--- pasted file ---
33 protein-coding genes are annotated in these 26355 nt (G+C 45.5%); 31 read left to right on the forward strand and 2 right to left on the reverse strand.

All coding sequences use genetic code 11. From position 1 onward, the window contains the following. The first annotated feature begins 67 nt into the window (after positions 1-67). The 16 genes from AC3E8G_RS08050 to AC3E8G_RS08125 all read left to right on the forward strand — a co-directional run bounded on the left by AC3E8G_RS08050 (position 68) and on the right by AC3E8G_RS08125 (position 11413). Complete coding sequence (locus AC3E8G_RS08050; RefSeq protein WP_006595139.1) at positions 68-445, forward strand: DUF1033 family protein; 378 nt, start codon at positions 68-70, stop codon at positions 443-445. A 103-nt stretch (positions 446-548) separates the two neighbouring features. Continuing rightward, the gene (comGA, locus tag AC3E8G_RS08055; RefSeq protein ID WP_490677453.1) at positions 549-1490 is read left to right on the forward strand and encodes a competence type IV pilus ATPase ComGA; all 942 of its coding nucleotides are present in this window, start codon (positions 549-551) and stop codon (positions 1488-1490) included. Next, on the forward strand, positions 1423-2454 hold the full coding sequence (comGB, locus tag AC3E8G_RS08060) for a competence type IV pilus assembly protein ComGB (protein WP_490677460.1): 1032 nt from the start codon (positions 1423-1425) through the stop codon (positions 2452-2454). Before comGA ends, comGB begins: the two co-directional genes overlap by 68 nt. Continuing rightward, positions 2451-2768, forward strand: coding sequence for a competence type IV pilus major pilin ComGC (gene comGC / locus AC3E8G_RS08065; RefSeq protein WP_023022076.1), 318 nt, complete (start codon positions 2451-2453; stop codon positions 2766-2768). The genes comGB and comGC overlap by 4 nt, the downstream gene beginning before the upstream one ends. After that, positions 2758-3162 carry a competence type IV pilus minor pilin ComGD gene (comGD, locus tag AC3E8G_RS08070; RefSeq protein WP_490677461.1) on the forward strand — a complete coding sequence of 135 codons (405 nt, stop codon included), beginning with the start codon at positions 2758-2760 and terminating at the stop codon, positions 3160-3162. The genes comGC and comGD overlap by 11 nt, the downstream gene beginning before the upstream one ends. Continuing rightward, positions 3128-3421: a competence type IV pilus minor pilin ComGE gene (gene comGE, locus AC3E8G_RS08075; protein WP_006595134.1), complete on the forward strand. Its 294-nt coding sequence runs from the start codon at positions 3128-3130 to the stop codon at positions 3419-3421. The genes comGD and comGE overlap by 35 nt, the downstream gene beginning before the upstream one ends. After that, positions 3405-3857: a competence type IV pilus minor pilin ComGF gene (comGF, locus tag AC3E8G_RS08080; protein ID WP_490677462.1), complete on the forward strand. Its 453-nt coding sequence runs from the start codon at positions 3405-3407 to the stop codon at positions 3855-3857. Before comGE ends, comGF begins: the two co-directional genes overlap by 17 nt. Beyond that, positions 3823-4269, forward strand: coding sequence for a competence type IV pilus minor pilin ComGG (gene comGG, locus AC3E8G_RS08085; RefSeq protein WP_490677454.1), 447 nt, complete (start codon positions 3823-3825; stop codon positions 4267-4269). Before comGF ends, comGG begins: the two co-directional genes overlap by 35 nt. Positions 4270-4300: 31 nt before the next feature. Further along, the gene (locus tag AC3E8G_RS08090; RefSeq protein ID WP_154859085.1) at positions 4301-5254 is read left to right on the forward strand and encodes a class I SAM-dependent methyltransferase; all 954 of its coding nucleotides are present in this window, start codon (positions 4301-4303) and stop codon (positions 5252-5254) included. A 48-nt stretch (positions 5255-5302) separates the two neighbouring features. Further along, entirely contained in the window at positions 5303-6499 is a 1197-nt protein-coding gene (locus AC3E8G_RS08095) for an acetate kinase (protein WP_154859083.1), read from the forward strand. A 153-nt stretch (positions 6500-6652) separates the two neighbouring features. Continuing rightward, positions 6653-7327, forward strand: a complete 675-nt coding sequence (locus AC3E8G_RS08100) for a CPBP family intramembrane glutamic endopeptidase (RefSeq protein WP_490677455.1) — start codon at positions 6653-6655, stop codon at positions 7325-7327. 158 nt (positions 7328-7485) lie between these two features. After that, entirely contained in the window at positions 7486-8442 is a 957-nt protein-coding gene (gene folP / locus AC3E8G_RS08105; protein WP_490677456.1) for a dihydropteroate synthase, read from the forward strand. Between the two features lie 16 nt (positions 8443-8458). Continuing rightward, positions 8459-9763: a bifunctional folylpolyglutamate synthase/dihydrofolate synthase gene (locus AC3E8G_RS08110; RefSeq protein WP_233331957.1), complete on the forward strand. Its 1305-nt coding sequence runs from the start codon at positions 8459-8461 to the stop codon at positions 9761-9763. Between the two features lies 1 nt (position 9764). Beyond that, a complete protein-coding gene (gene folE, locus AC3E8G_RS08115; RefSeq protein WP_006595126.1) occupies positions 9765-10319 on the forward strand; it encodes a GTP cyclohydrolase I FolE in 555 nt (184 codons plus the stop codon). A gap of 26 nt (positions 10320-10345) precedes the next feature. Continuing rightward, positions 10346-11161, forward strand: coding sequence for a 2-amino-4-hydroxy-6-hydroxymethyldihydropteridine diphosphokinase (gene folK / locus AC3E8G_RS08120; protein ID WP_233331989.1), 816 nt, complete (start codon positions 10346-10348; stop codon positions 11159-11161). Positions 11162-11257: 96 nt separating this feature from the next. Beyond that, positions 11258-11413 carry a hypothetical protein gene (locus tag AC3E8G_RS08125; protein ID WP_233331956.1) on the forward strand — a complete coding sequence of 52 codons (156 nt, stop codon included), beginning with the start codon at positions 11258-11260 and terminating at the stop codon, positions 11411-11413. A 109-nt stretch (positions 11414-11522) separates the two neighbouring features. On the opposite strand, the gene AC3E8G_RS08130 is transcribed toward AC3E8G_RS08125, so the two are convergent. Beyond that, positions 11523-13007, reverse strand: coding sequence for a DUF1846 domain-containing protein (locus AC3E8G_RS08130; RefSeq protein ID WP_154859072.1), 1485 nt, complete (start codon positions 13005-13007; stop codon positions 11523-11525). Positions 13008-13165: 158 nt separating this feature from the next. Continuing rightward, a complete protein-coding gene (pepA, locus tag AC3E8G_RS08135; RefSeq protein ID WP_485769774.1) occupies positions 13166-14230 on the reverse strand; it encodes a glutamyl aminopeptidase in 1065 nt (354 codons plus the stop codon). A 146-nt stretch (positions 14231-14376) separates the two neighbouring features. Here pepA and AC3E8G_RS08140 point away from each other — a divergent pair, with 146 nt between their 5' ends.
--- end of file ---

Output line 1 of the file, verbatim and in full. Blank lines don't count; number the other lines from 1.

33 protein-coding genes are annotated in these 26355 nt (G+C 45.5%); 31 read left to right on the forward strand and 2 right to left on the reverse strand.